A team of Dutch-Moroccan hackers calling themselves “Team DoulCi” claimed to have hacked a security feature on Apple’s iCloud system, the hack allows attackers to remove security measures on any “protected” iPhone device.
Dutch news organization, De Telegraaf, reported that the alleged hackers purchased locked iPhone devices for $50 to $150 and bypassed the iCloud security measures. The attackers bypassed Apple’s iCloud activation with a serious set of vulnerabilities Apple has failed to patch in their most recent updates.
The vulnerability in Apple’s iCloud allowed hackers to unlock stolen iPhones and sell them for a large profit. This is the first time any attacker has managed to compromise Apple’s iCloud service.
Apple’s iCloud is a cloud storage service provided by Apple Inc. Since October 2011 Apple’s iCloud has attracted more than 320 million active users across the globe. The service allows users to sync, store, or back-up data such as music, photos, applications, documents, bookmarks, reminders, backups, notes, iBooks, contacts, and provides an Apple email service along with a calendar. This data can be synced across all Apple devices under the same iCloud account, making syncing simplistic.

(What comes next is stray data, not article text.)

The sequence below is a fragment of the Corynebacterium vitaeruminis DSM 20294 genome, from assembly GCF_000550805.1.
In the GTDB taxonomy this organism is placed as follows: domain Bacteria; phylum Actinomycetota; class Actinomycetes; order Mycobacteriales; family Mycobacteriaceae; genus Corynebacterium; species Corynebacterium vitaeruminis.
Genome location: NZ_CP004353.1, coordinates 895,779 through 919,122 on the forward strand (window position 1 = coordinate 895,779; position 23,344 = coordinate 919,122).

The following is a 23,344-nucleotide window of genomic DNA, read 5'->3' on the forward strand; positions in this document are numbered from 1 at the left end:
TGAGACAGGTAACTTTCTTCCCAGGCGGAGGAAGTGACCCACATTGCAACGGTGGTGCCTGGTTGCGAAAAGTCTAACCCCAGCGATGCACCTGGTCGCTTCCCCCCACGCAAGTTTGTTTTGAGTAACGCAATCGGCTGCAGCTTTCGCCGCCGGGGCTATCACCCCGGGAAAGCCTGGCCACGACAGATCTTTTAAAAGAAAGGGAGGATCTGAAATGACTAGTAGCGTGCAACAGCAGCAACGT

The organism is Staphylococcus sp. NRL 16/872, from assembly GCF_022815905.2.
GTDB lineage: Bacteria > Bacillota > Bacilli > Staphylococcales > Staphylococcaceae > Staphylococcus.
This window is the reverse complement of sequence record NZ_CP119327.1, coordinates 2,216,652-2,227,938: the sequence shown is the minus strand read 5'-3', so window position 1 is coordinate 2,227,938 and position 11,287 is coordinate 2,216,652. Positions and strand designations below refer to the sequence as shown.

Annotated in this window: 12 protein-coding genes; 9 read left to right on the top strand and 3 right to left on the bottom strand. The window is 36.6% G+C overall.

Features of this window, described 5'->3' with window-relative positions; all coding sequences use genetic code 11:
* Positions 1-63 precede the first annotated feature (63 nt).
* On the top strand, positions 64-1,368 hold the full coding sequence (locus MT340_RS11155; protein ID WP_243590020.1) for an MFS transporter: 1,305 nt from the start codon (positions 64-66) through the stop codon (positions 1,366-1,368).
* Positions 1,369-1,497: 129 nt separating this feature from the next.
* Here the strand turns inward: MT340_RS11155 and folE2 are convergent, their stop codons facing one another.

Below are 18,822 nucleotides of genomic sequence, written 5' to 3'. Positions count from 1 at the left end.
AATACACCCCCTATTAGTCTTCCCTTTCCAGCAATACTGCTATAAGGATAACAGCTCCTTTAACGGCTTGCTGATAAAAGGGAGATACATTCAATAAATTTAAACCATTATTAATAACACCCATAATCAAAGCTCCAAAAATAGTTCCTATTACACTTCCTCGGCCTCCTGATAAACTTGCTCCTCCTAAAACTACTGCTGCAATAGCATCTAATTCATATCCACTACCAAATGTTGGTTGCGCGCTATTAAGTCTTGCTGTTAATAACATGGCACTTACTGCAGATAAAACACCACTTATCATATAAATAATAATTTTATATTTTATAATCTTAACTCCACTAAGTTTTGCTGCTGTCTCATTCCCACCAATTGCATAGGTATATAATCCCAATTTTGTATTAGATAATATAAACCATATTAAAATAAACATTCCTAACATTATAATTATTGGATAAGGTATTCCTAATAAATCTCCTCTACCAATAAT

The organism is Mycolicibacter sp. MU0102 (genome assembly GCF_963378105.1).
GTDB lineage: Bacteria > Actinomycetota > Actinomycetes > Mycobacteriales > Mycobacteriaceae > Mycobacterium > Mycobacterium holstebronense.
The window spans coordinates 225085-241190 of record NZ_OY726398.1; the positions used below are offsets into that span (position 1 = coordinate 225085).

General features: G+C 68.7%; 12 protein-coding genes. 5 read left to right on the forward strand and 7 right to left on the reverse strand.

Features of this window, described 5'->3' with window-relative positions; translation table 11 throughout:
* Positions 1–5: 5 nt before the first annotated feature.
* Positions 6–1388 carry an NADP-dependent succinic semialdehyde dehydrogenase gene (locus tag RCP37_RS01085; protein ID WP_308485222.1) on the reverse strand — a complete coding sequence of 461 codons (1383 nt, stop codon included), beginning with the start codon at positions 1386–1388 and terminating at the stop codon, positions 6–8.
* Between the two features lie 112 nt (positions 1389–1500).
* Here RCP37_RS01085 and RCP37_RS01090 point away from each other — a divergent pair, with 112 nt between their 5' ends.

The Dutch hacker named, AquaXetine, and Moroccan hacker named, Merruktechnolog, claim to have unlocked more than 30,000 stolen iPhones in the past few days.
For hackers to bypass the locked iPhones, the hackers use a Man-in-the-Middle attack and trick iPhone apps to connect to the attackers server appearing as an actual Apple server that then activates the Apple device.
Cyber security experts believe that attackers could do far more damage with this vulnerability, some believe it would be possible for hackers to instruct the device to read iMessage conversations, and extract information such as AppleID credentials (email and password).
Its reported that it took hackers over five months to breach Apple’s iCloud system, and a Twitter account believed to belong to the Dutch-Moroccan hackers claimed that the group has “processed” more than 5,700 Apple devices in just five minutes using their attack methods.
Initially hackers had good intentions by reporting this critical vulnerability to Apple back in March, but Apple never responded to the manner. Hackers then decided to go public with the disclosure. The hackers admit they finally decided to contact Dutch media because Apple did not publicly admit their system had been compromised.
Hackers were offering their unlock services at website doulCi.nl, but the service appears to be offline as of May 23. doulCi.nl was the worlds first alternative iCloud server, and the first iCloud activation bypass service.